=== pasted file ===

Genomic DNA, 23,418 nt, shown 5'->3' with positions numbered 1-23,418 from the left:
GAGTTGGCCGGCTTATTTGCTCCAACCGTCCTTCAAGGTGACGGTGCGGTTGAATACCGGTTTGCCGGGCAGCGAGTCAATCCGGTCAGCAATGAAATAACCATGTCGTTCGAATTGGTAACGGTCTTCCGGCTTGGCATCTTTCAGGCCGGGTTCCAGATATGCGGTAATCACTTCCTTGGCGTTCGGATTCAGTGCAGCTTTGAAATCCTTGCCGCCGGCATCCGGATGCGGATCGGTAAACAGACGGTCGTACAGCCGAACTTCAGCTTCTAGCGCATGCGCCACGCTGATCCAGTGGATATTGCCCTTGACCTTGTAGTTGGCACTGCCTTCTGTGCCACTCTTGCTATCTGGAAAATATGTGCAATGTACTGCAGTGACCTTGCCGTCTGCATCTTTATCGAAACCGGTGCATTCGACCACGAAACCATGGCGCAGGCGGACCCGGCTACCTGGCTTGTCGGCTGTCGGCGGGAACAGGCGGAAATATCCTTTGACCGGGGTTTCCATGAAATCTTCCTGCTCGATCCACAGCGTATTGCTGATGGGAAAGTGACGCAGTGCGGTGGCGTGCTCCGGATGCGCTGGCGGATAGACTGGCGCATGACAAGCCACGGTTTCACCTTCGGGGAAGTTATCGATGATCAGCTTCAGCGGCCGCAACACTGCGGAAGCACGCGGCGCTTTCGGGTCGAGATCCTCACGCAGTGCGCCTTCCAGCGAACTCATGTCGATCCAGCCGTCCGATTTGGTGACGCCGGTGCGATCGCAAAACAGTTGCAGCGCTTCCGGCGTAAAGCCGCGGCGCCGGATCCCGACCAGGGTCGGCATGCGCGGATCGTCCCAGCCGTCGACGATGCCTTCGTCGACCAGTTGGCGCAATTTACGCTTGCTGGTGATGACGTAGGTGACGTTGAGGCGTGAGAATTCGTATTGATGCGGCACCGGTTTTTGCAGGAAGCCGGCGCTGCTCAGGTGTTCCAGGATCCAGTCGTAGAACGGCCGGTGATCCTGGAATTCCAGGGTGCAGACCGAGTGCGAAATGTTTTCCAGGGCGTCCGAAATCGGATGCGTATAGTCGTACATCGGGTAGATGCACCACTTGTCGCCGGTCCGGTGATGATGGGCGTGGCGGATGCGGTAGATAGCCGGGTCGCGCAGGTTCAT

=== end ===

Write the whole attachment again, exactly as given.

Genomic DNA, 23,418 nt, shown 5'->3' with positions numbered 1-23,418 from the left:
GAGTTGGCCGGCTTATTTGCTCCAACCGTCCTTCAAGGTGACGGTGCGGTTGAATACCGGTTTGCCGGGCAGCGAGTCAATCCGGTCAGCAATGAAATAACCATGTCGTTCGAATTGGTAACGGTCTTCCGGCTTGGCATCTTTCAGGCCGGGTTCCAGATATGCGGTAATCACTTCCTTGGCGTTCGGATTCAGTGCAGCTTTGAAATCCTTGCCGCCGGCATCCGGATGCGGATCGGTAAACAGACGGTCGTACAGCCGAACTTCAGCTTCTAGCGCATGCGCCACGCTGATCCAGTGGATATTGCCCTTGACCTTGTAGTTGGCACTGCCTTCTGTGCCACTCTTGCTATCTGGAAAATATGTGCAATGTACTGCAGTGACCTTGCCGTCTGCATCTTTATCGAAACCGGTGCATTCGACCACGAAACCATGGCGCAGGCGGACCCGGCTACCTGGCTTGTCGGCTGTCGGCGGGAACAGGCGGAAATATCCTTTGACCGGGGTTTCCATGAAATCTTCCTGCTCGATCCACAGCGTATTGCTGATGGGAAAGTGACGCAGTGCGGTGGCGTGCTCCGGATGCGCTGGCGGATAGACTGGCGCATGACAAGCCACGGTTTCACCTTCGGGGAAGTTATCGATGATCAGCTTCAGCGGCCGCAACACTGCGGAAGCACGCGGCGCTTTCGGGTCGAGATCCTCACGCAGTGCGCCTTCCAGCGAACTCATGTCGATCCAGCCGTCCGATTTGGTGACGCCGGTGCGATCGCAAAACAGTTGCAGCGCTTCCGGCGTAAAGCCGCGGCGCCGGATCCCGACCAGGGTCGGCATGCGCGGATCGTCCCAGCCGTCGACGATGCCTTCGTCGACCAGTTGGCGCAATTTACGCTTGCTGGTGATGACGTAGGTGACGTTGAGGCGTGAGAATTCGTATTGATGCGGCACCGGTTTTTGCAGGAAGCCGGCGCTGCTCAGGTGTTCCAGGATCCAGTCGTAGAACGGCCGGTGATCCTGGAATTCCAGGGTGCAGACCGAGTGCGAAATGTTTTCCAGGGCGTCCGAAATCGGATGCGTATAGTCGTACATCGGGTAGATGCACCACTTGTCGCCGGTCCGGTGATGATGGGCGTGGCGGATGCGGTAGATAGCCGGGTCGCGCAGGTTCAT